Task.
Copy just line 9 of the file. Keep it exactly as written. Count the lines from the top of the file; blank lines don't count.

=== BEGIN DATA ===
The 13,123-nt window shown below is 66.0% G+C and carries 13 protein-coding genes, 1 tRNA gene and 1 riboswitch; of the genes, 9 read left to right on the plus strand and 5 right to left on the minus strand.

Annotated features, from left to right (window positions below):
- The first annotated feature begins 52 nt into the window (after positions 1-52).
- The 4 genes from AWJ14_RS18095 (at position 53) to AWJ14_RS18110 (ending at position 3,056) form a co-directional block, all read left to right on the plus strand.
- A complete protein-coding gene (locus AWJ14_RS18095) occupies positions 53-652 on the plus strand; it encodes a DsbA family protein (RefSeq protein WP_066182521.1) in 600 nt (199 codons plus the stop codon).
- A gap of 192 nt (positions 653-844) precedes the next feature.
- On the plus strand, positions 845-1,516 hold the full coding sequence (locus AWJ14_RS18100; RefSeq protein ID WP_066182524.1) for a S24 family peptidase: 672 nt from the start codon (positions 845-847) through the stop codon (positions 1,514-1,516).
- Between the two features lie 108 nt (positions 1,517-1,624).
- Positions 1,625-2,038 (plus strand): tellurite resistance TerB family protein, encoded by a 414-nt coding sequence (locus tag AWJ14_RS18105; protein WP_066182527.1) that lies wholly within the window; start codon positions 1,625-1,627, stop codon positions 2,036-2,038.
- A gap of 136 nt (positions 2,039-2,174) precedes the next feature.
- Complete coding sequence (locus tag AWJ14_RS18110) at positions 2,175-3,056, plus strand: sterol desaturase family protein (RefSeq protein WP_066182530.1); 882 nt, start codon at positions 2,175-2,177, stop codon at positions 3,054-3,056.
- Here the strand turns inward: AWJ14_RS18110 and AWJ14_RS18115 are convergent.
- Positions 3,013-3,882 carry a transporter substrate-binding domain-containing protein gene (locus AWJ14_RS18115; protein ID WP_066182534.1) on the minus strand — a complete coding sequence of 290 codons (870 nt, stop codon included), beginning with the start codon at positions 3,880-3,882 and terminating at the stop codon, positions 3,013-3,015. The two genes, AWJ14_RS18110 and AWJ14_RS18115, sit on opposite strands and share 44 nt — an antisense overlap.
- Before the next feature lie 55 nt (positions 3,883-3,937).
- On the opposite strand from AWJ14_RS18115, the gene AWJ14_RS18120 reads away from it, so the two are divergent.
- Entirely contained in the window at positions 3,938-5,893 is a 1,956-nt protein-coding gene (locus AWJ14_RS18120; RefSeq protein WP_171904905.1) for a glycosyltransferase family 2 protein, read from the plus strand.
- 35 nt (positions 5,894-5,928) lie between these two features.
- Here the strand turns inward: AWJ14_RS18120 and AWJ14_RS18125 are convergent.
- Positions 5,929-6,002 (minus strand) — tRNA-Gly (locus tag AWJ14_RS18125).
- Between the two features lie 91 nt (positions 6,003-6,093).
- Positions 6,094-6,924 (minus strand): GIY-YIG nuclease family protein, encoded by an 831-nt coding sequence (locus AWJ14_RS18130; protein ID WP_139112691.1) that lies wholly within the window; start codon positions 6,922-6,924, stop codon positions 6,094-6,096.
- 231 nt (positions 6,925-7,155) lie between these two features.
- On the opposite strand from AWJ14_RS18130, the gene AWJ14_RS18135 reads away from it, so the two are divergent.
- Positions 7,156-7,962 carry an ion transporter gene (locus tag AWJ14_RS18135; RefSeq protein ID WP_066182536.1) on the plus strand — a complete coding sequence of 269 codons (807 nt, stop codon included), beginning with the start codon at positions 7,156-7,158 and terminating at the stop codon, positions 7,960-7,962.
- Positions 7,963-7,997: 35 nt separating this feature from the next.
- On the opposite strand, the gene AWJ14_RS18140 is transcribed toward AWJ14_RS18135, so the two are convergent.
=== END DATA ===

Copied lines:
- Positions 1,625-2,038 (plus strand): tellurite resistance TerB family protein, encoded by a 414-nt coding sequence (locus tag AWJ14_RS18105; protein WP_066182527.1) that lies wholly within the window; start codon positions 1,625-1,627, stop codon positions 2,036-2,038.